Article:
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Combatting Bacterial Resistance in Europe - Clostridium Difficile Infections

Periodic Reporting for period 2 - COMBACTE-CDI (Combatting Bacterial Resistance in Europe - Clostridium Difficile Infections)

Reporting period: 2018-11-01 to 2019-10-31

Clostridium difficile infection (CDI) is one of the most prevalent healthcare associated infections, affecting both hospitalized patients and, more recently recognized, individuals in the community. CDI poses an extensive burden of morbidity, mortality and healthcare resource utilization, and so requires effective prevention and management strategies. Epidemiological data are limited and studies typically examine part of a healthcare economy, mostly focused on single countries/healthcare systems. Thus, there is a lack of robust, comprehensive data on the impact of CDI across Europe. Furthermore, we know that large variations of testing frequency and the sensitivity of CDI tests across Europe mean the size of the problem is underestimated. Combating Bacterial Resistance in Europe-CDI (COMBACTE-CDI) therefore aims to develop a detailed understanding of the epidemiology and clinical impact of CDI across multiple European countries.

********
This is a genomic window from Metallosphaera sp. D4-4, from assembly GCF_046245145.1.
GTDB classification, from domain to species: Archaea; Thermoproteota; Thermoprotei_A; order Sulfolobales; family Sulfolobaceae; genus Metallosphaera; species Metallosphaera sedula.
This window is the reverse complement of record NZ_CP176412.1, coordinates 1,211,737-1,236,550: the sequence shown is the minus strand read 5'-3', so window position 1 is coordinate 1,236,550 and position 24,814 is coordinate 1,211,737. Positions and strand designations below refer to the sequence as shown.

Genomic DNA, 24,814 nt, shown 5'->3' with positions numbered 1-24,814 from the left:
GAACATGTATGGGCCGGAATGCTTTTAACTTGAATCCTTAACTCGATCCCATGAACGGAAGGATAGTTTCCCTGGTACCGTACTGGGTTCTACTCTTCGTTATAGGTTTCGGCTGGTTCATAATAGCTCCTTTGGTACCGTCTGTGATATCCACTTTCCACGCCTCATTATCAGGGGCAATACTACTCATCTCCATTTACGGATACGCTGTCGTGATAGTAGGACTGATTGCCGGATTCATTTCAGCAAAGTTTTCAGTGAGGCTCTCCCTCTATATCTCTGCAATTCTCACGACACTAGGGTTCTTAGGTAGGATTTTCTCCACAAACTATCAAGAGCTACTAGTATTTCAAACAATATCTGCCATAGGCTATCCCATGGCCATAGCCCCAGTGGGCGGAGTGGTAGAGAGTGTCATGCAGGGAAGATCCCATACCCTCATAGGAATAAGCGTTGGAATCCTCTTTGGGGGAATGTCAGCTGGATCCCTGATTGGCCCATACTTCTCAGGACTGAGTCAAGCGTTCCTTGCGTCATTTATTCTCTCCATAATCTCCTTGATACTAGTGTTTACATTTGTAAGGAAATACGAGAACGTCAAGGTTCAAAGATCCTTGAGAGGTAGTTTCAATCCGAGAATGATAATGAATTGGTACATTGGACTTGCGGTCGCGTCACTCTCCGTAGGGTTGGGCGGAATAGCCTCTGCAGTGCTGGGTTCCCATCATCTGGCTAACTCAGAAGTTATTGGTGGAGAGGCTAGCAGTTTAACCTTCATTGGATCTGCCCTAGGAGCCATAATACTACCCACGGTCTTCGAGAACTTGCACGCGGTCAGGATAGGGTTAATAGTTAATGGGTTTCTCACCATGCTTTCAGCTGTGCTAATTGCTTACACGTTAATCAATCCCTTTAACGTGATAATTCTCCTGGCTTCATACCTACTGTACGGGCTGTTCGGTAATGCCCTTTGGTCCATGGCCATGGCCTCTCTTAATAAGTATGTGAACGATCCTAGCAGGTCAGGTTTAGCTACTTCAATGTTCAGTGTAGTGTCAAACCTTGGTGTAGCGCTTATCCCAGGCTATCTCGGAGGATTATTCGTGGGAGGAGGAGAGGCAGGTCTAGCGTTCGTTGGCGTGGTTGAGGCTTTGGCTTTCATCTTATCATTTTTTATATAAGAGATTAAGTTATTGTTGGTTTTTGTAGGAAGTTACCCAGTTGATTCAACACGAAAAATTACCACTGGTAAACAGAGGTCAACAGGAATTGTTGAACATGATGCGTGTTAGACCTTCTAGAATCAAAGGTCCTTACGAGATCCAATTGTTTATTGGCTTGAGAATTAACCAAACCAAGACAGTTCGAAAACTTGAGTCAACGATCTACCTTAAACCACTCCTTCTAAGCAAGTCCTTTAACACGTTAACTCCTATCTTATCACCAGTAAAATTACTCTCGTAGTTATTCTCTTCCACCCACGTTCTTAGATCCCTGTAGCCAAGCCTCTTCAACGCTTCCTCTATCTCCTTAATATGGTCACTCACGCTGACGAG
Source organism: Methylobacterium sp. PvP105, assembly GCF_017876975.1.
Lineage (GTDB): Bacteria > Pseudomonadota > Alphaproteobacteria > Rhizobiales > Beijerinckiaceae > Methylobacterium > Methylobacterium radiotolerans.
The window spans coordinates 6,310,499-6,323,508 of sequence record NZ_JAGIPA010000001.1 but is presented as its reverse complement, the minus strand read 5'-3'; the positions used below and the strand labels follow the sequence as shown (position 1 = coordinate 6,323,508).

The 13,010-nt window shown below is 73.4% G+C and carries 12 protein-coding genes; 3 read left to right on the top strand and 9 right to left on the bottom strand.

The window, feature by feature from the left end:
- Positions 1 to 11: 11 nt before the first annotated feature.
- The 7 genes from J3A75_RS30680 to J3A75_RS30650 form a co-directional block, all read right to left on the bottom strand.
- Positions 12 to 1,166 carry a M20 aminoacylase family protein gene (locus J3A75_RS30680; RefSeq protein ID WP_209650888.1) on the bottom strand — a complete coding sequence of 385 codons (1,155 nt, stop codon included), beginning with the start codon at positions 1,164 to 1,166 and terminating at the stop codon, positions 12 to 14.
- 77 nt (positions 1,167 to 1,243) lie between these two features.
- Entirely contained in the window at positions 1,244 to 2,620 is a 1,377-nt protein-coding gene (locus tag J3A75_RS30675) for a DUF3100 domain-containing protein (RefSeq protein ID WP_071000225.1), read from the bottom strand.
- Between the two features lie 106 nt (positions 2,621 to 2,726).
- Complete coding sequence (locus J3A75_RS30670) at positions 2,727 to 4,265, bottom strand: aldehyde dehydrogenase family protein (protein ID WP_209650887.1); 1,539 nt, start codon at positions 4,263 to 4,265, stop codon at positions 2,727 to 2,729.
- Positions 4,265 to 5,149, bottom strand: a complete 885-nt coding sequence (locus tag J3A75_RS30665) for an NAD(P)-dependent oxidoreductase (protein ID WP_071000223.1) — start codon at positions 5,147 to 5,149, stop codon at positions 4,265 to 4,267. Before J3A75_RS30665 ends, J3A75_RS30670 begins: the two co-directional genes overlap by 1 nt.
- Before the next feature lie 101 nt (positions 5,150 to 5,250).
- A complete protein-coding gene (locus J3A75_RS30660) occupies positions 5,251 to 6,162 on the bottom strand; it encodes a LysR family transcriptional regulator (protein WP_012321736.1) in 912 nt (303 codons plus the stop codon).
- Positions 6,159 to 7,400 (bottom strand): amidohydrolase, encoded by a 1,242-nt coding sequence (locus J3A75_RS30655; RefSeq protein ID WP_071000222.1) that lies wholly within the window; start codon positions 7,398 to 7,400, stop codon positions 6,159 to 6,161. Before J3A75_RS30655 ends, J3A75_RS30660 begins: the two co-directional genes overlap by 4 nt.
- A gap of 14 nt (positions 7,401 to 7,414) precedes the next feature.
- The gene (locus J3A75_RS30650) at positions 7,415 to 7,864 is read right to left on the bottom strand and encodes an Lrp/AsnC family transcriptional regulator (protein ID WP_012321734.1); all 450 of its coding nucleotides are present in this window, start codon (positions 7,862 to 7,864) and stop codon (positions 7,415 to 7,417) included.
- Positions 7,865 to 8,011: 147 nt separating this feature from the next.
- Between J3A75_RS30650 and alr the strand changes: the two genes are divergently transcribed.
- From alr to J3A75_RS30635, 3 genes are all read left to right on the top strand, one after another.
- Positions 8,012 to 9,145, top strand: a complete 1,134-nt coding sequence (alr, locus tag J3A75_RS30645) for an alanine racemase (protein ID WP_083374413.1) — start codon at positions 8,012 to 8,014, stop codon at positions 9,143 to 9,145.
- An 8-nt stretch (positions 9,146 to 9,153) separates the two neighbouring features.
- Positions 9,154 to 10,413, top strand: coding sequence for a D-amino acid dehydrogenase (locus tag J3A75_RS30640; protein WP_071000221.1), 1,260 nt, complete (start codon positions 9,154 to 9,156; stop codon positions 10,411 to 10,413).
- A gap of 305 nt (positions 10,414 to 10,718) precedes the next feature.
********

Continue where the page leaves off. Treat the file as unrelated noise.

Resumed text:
During the first year the consortium successfully recruited sites in 12 countries to take part in the project, with 3163 samples submitted for testing at the European Coordinating Laboratory in Leeds, UK. Analysis demonstrates that the diagnosed burden of CDI varies markedly across Europe in both hospital and community settings. Reduced sampling/testing in Eastern Europe appears to be inversely related to the proportion of RBT027 strains identified, suggesting lack of suspicion leads to under-diagnosis and outbreaks of infection. The proportion of missed cases in community vs hospital settings was almost 30-fold higher, indicating CDI is under-recognised as a community-onset infection. In addition, the consortium was able to leverage new state of the art diagnostic assays via the EFPIA partners. Correlation between ultra-sensitive toxin assay results and patient data are lacking however; this is an important subset to include in the case/control study. The data from the BioFire GI panel showed that co-infecting pathogens differed between hospital and community samples. Comparisons of strains of C. difficile show that there are marked differences in PCR-ribotypes (RBTS) from hospital vs community samples, with certain strains only in hospital cases. The proportion of RBT078, however, was similar in both settings, suggesting there may be a common transmission source for this strain. Outbreaks of specific RBTs were common in Eastern European countries, whilst Northern and Southern European countries had more RBT diversity; this suggests there may be more effective infection prevention strategies in the latter countries.